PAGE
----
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Urbanization and Biotic Integrity

Numerous studies have examined relationships between land use variables and stream biota. These studies have shown that urban-related land uses can significantly alter stream assemblages.

Land use variables considered include % urban land (in the catchment and in riparian areas), % impervious surface area (total and effective), road density and other measures of urbanization.

Biotic responses associated with these land use variables include (but are not limited to):

ALGAE

  • Increased abundance or biomass
    [Roy et al. 2003, Taylor et al. 2004, Busse et al. 2006]
  • Other changes in assemblage structure (e.g., diatom composition)
    [Winter and Duthie 2000, Sonneman et al. 2001, Newall and Walsh 2005]

BENTHIC MACROINVERTEBRATES

  • Decreased total abundance, richness or diversity
    [Morley and Karr 2002, Moore and Palmer 2005, Walsh et al. 2007]
  • Decreased EPT (Ephemeroptera, Plecoptera, Trichoptera)
    [Morley and Karr 2002, Roy et al. 2003, Riley et al. 2005, Walsh 2006]
  • Figure 2. Plot of a measure of biotic homogenization [relative abundance of Appalachian highland endemic fishes – relative abundance of cosmopolitan fishes] on the first axis of a principal components analysis of three catchment land use variables [1993 forest cover, forest cover change from 1970s–1990s, and urbanization intensity (normalized catchment building + road density)]. Sites with higher forest cover and lower urban intensity had more endemic taxa (e.g., fishes such as the Tennessee shiner and the mottled sculpin, above left), while sites with lower forest cover and higher urban intensity had more broadly distributed, generalist taxa (e.g., fishes such as the redbreast sunfish and central stoneroller, above right). 
    From Scott MC. 2006. Winners and losers among stream fishes in relation to land use legacies and urban development in the southeastern US. Biological Conservation 127:301-309. Reprinted with permission from Elsevier. 
    Photos courtesy of Noel Burkhead, USGS
    Increased abundance of tolerant taxa
    [Jones and Clark 1987, Walsh et al. 2007]
  • Other changes in assemblage structure (e.g., functional fedding groups)
    [Stepenuck et al. 2002, Smith and Lamp 2008]
  • Decreased quality of biotic index scores
    [Kennen 1999, Morley and Karr 2002, DeGasperi et al. 2009]

FISHES

  • Decreased abundance, biomass, richness or diversity
    [Wang et al. 2003a, Bilby and Mollot 2008, Stranko et al. 2008]
  • Other changes in assemblage structure (e.g., reproductive guilds)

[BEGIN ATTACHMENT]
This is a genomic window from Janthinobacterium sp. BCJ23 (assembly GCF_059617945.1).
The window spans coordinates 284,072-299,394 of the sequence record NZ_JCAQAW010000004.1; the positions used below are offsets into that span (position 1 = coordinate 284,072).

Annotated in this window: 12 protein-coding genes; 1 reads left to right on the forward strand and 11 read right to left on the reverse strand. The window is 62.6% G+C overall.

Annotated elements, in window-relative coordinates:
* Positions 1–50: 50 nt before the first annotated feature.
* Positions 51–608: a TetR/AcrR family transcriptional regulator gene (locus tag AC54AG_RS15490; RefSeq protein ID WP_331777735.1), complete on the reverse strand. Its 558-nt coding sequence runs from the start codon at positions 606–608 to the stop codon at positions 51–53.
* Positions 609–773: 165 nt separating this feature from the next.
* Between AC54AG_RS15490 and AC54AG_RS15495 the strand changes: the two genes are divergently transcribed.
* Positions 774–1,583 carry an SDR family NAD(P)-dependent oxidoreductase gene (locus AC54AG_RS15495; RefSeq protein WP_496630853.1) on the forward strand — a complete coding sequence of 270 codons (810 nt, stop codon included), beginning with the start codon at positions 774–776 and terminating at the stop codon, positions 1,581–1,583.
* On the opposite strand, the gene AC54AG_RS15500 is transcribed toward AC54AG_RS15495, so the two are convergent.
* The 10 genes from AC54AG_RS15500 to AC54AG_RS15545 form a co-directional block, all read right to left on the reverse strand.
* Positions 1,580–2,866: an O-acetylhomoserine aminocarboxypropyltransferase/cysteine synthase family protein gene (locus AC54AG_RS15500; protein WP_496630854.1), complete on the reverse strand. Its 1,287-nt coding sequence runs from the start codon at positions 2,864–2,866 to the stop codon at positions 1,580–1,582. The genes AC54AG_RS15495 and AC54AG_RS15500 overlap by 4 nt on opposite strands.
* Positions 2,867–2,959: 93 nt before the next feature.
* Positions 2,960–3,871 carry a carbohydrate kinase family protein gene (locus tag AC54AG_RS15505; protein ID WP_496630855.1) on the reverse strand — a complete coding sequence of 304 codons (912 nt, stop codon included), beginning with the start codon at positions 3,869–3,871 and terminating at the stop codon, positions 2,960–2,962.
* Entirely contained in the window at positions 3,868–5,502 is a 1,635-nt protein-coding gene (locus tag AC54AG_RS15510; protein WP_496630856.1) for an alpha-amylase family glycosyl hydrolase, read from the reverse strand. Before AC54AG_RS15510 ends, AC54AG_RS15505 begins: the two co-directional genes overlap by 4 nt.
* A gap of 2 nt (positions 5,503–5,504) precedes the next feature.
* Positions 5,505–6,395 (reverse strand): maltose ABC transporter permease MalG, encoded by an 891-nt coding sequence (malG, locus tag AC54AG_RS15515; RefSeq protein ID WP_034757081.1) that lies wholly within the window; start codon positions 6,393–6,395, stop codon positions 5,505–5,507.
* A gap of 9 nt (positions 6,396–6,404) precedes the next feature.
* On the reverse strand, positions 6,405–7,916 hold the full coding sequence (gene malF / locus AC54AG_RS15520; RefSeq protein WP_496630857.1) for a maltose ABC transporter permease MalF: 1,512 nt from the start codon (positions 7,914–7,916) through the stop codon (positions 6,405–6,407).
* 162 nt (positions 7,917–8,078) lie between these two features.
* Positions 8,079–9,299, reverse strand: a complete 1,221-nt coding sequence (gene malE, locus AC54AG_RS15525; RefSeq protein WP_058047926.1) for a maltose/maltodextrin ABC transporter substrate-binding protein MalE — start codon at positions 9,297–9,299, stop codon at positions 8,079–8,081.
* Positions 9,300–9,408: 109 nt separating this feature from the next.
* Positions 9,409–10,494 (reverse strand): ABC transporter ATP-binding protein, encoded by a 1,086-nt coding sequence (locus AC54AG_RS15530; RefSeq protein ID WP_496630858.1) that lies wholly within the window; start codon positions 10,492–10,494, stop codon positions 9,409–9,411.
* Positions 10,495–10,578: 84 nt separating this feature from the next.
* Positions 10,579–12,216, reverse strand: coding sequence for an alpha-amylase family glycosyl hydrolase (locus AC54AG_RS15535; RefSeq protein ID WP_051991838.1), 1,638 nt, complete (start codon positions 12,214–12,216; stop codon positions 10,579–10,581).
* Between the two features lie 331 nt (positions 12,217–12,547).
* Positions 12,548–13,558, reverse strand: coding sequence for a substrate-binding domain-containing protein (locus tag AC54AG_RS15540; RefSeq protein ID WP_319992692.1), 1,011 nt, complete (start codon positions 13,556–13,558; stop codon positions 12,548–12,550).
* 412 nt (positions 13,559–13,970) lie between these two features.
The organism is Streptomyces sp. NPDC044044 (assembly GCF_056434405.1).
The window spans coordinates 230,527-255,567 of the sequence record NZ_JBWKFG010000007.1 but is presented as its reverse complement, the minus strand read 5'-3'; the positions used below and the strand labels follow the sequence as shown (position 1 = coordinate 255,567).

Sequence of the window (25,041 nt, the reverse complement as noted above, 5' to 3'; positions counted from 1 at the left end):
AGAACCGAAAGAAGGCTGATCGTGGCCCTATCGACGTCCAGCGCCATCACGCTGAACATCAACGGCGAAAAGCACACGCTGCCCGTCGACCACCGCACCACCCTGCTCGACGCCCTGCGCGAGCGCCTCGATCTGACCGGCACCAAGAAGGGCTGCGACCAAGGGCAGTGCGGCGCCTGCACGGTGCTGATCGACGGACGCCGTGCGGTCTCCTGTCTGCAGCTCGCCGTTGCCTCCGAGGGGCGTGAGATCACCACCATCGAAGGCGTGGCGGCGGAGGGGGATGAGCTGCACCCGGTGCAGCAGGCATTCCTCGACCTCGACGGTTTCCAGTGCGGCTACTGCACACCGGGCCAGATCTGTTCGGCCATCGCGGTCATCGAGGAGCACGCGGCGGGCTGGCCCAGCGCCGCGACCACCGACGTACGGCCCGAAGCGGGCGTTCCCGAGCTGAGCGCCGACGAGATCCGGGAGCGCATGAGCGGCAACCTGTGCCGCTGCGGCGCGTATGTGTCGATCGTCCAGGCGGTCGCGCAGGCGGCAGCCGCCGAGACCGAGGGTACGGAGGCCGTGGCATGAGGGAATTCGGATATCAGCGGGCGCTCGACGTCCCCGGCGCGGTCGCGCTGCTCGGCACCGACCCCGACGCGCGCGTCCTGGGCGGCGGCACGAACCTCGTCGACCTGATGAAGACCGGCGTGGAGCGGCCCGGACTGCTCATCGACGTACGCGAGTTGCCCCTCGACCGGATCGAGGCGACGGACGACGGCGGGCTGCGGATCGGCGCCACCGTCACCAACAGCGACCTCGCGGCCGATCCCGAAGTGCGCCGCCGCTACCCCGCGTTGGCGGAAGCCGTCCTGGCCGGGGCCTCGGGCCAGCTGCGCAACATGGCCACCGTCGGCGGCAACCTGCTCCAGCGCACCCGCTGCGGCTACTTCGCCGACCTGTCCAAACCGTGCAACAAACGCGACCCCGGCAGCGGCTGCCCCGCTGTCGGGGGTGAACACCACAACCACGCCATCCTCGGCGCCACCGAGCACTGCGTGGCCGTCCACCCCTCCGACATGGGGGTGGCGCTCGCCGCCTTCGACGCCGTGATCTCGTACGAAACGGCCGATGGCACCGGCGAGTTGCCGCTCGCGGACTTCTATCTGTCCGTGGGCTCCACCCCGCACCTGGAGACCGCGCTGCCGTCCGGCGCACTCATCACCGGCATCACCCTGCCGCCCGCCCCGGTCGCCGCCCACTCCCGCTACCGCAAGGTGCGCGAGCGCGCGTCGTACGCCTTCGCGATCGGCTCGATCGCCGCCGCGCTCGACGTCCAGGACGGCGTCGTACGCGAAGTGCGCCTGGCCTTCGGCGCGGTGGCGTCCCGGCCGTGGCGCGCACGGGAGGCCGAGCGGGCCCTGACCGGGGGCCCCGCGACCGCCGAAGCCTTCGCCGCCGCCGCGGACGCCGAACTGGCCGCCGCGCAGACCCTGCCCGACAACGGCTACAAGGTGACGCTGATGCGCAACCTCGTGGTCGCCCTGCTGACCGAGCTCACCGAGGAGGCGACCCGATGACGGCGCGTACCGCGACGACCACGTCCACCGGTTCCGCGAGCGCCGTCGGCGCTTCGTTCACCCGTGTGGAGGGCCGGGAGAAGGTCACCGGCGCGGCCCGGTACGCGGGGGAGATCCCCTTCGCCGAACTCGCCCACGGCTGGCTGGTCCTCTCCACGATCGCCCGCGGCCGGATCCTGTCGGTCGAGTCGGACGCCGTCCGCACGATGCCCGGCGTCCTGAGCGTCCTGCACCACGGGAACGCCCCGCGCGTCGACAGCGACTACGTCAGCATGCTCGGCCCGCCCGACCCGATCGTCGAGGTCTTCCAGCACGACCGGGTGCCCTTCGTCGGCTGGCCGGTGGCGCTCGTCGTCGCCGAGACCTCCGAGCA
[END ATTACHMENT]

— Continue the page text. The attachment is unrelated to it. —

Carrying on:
[Stepenuck et al. 2002, Roy et al. 2007, Helms et al. 2009]
  • Decreased quality of biotic index scores
    [Snyder et al. 2003, Miltner et al. 2004, Morgan and Cushman 2005]
  • Increased biotic homogenization (replacement of more endemic, specialist fishes with more broadly distributed, generalist fishes)
    [Scott 2006 (Figure 2), Walters et al. 2009]

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Catchment vs. Riparian Urbanization

Where urbanization occurs in the watershed can affect its influence on stream ecosystems. Studies examining land use variables and stream characteristics typically consider land use at one (or more) of three general spatial scales:
  • Catchment: the entire catchment area above the site
  • Riparian: the entire riparian area in the catchment above the site
  • Reach: the riparian area for a relatively short distance above the site

King et al. (2005) examined whether macroinvertebrate assemblages in Coastal Plain, Maryland streams responded differently to development in the watershed versus in areas closer to the focal site (Figure 3). They found that where development occurs can significantly influence its effects on benthic biota:
Figure 3. Scatterplots of the threshold effect of developed land on macroinvertebrate assemblage composition (Bray-Curtis dissimilarity expressed as nonmetric multidimensional scale [nMDS] Axis 1 scores), for (A) % developed land in watershed, (B) % developed land within 250-m radius buffer of site, (C) % developed land in watershed weighted by its inverse distance (IDW) to site. Dotted lines indicate the cumulative probability of an ecological response to increasing % developed land. Sites within the watershed-scale threshold zone of 21-32% developed land in (A) are highlighted in black in all panels. 
From King RS et al. 2005. Spatial considerations for linking watershed land cover to ecological indicators in streams. Ecological Applications 15(1):137-153. Reprinted with permission.
  • For % developed land in the watershed (Figure 3A), there was an apparent threshold between 21-32% where the probability of assemblage alterations increased rapidly. Once >32% of the watershed was developed, all macroinvertebrate assemblages were affected.
  • When % developed land in the 250-m buffer was considered (Figure 3B), this threshold shifted left and all macroinvertebrate assemblages were affected once >22% of land in the 250-m buffer was developed.
  • A similar pattern was seen when developed land in the watershed was inverse-distance weighted (i.e., development closer to the focal site was weighted more than development farther away; Figure 3C). Then, the threshold for macroinvertebrate effects occurred between 18-23%.

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The relative importance of development at different scales varies across studies (e.g., Sponseller et al. 2001, Wang et al. 2001, Morley and Karr 2002, Roy et al. 2003, Snyder et al. 2003, Schiff and Benoit 2007). It likely depends, at least in part, on the stressors considered (Allan 2004).

For example, some stressors associated with urbanization (e.g., changes in flow) are highly dependent on catchment-scale processes, while other stressors (e.g., changes in basal energy sources) are more affected by reach-scale processes.